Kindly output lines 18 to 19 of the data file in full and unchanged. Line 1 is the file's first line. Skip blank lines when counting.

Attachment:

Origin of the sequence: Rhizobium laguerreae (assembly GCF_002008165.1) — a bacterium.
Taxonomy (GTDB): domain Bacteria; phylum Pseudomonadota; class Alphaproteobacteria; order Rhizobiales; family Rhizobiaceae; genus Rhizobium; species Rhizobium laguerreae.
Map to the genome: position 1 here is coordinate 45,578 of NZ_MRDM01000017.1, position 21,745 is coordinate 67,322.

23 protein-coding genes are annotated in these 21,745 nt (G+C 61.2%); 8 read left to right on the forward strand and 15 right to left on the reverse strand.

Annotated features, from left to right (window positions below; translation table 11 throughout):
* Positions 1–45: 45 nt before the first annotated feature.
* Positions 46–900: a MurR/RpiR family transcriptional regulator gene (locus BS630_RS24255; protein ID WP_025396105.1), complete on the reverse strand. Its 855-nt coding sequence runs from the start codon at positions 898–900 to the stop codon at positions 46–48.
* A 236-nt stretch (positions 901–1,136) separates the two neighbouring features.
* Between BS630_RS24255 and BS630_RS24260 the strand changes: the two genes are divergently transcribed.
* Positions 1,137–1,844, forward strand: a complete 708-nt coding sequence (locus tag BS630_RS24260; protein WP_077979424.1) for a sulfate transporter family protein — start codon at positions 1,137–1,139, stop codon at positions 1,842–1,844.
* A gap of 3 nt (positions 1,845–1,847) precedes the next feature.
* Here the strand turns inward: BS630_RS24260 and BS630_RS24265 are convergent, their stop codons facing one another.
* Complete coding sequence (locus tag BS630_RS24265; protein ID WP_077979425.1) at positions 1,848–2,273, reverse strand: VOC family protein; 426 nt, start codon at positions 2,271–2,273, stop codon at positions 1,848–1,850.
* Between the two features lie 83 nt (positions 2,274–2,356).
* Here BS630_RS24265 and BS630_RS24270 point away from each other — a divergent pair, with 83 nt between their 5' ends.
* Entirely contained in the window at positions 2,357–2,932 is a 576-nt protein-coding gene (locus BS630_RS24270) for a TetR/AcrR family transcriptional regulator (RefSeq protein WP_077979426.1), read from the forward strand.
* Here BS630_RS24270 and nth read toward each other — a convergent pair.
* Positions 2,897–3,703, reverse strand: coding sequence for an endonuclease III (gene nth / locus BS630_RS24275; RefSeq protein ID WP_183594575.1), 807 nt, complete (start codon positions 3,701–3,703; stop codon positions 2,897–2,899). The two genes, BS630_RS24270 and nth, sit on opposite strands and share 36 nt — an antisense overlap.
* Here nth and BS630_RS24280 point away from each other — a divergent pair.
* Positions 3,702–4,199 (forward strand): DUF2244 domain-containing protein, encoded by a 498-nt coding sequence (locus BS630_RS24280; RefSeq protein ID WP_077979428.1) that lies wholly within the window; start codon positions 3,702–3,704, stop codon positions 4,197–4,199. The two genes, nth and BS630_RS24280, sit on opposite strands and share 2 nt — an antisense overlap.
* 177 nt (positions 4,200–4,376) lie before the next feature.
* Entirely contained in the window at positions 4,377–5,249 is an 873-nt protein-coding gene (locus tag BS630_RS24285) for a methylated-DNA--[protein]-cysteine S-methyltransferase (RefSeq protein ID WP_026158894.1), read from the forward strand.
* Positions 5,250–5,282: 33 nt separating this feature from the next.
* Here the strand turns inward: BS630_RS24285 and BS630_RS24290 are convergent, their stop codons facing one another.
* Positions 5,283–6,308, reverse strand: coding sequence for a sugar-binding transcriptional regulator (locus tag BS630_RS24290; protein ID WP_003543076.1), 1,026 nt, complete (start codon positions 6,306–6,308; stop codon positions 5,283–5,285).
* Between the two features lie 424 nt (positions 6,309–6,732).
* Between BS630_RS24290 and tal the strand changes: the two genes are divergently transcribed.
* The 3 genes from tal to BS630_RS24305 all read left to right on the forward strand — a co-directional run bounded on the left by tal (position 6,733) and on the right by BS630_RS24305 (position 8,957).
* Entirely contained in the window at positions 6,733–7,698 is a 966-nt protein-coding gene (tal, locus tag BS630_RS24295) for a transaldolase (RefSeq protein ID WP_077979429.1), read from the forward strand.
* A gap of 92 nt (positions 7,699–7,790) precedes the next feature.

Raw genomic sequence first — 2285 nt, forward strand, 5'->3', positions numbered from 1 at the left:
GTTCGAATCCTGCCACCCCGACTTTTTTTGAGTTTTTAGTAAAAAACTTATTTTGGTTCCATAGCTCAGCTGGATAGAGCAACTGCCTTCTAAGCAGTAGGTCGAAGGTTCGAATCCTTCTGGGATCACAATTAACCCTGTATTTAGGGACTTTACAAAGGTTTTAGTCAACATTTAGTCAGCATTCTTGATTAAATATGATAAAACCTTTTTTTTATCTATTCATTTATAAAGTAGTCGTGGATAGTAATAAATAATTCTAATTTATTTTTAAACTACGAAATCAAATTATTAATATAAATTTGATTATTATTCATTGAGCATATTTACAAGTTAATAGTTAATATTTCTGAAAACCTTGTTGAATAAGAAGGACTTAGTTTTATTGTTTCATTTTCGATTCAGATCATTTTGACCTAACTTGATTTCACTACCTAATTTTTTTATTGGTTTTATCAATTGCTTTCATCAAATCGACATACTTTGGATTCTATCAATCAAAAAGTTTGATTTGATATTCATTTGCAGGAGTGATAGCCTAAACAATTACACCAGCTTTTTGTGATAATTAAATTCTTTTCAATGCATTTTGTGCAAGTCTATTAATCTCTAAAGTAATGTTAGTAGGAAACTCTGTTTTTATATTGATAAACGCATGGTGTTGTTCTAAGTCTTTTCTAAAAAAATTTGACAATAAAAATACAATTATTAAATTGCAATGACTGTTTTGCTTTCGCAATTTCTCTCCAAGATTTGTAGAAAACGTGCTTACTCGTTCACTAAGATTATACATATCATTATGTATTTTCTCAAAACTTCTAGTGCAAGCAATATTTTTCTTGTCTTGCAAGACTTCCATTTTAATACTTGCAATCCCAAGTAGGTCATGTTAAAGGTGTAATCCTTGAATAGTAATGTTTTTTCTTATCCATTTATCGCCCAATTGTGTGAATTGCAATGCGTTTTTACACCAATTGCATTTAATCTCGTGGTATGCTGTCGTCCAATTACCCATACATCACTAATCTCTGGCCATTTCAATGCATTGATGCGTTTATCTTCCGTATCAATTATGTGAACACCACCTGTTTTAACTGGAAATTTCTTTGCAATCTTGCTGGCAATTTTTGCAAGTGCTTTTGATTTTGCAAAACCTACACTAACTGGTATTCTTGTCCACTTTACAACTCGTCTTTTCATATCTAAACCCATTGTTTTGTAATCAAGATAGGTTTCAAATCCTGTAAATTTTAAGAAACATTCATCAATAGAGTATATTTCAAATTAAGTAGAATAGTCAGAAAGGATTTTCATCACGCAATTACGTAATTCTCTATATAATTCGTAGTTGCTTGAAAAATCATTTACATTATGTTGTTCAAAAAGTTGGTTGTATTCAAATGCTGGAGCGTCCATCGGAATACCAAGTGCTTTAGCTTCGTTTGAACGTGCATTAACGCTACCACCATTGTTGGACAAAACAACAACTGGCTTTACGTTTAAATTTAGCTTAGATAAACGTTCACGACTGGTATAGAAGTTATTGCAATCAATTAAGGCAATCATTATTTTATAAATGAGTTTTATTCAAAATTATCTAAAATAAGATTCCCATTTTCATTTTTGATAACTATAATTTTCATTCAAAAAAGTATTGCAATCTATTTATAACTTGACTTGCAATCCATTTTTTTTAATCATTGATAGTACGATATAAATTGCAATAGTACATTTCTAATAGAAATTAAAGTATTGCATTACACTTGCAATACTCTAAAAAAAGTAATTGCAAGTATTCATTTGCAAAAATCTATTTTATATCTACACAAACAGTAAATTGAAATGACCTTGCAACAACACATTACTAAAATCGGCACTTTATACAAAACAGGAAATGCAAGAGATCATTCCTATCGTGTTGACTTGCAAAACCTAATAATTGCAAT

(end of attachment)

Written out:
* Positions 2,897–3,703, reverse strand: coding sequence for an endonuclease III (gene nth / locus BS630_RS24275; RefSeq protein ID WP_183594575.1), 807 nt, complete (start codon positions 3,701–3,703; stop codon positions 2,897–2,899). The two genes, BS630_RS24270 and nth, sit on opposite strands and share 36 nt — an antisense overlap.
* Here nth and BS630_RS24280 point away from each other — a divergent pair.